From the harm to a brand’s reputation to the integrity of the supply chain, product tampering can result in costly damages for brands and manufacturers. In extreme cases it can even result in life or death consequences. As a result of this, there will always be a demand for safe, secure packaging that provides resistance to tampering and alerts consumers that a product has been potentially tampered with before it’s too late.
For packaging designers, this presents a unique opportunity to introduce new, intelligent packaging designs that provide consumers with a sense of security that their food hasn’t been improperly tampered with after it was packed. Packaging designs that provide this security, also help improve brand integrity and build trust with consumers. So, how can manufactures ensure that tampering or contamination can be avoided at all costs? The answer is relatively simple.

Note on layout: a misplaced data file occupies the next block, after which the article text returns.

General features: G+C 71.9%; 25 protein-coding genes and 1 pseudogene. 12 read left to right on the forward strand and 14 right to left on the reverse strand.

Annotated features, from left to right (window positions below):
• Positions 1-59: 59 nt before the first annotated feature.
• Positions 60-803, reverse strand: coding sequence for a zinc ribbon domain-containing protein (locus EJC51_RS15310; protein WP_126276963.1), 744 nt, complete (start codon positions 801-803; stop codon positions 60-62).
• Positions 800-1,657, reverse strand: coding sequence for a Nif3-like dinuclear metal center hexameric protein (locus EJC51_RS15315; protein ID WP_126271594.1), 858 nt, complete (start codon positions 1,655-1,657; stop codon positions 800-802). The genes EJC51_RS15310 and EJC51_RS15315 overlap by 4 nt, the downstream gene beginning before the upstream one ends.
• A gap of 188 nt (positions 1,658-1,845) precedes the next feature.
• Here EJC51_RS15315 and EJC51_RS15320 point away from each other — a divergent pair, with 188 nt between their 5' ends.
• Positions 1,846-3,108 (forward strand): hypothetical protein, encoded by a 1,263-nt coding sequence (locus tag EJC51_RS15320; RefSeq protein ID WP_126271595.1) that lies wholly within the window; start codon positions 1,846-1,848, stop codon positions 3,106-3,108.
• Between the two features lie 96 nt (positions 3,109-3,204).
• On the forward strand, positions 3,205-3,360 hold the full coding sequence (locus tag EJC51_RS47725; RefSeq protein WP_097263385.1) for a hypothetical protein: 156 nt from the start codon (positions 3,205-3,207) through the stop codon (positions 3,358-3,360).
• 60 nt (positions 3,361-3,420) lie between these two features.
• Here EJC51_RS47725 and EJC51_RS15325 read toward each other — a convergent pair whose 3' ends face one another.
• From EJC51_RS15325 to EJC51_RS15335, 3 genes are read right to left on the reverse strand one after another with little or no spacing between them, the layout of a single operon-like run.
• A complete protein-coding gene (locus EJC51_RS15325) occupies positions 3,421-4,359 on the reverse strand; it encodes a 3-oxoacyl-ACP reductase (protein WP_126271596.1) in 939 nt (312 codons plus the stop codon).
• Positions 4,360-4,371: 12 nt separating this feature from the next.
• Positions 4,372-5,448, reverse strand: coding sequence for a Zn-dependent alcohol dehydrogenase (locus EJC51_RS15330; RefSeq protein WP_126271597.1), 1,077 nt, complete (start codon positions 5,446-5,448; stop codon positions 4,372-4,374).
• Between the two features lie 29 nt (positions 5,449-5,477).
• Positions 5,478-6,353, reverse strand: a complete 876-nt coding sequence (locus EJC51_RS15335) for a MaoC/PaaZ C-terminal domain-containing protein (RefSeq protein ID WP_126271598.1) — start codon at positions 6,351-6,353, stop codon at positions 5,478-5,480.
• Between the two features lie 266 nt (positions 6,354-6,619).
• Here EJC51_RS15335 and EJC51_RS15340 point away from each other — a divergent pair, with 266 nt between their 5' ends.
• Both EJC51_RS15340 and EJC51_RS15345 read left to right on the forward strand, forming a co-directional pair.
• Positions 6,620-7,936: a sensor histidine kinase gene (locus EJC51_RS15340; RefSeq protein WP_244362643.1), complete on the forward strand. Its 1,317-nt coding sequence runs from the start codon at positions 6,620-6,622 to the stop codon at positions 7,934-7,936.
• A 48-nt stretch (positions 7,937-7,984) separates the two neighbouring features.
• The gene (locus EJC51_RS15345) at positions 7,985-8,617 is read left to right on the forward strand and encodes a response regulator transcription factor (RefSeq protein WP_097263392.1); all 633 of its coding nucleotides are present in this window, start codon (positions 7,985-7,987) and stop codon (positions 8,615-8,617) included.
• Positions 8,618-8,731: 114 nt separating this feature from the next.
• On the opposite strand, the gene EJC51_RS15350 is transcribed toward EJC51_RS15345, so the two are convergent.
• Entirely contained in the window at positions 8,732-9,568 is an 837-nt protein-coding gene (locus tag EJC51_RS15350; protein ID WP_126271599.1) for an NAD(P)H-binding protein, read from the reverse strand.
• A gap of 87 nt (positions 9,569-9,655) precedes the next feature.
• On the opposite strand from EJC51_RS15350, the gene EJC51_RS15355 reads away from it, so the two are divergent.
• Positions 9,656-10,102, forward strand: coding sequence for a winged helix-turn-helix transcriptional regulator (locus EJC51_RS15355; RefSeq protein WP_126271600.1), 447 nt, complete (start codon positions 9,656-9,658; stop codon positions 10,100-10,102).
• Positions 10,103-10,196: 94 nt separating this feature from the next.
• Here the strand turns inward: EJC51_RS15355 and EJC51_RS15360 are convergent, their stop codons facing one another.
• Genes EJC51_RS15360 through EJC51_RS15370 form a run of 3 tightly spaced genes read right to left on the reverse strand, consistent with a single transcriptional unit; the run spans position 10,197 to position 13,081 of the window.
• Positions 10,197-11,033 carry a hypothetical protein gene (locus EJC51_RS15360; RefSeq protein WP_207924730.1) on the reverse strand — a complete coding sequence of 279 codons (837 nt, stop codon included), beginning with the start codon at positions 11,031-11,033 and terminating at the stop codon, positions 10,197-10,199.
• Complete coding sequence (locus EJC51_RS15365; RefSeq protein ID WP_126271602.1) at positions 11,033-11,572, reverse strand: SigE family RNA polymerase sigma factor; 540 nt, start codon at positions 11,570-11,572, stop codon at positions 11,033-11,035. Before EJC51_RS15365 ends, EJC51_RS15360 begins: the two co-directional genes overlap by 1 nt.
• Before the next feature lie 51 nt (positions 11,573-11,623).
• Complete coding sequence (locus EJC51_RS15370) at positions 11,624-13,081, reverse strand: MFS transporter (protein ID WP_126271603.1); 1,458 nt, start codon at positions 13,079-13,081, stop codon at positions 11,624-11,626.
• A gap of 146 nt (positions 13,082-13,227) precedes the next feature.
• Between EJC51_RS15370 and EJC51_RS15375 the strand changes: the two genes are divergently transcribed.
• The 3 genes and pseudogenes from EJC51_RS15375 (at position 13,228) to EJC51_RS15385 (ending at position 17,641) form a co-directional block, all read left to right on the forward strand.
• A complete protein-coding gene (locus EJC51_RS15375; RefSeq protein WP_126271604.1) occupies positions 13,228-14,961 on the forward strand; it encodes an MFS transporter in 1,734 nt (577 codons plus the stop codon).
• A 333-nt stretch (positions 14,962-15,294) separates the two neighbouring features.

In order to prevent tampered goods making it to market, more consideration should be given to the packaging and more specifically, the closures used in packaging design. For example, an innovative closure solution using a foil seal inside a cup provides tamper evidence and eliminates the need for a tamper band. Subsequently, this also allows the knurling found around the neck of a bottle, for example, to be removed helping introduce material savings. The benefits for manufacturers here not only includes reduced numbers of tampered products, but reduces costs and carbon emissions throughout the production chain through smarter design and production.
This shift will not only help encourage collaboration, communication and trust but revitalise innovation among packaging professionals.
While 2013 has already seen increasing pressures on the supply chain to ensure integrity and transparency in light of the horsemeat scandal, there is a collective hope that as a result of these measures, clearer guidance on how manufacturers can prevent product tampering can be achieved.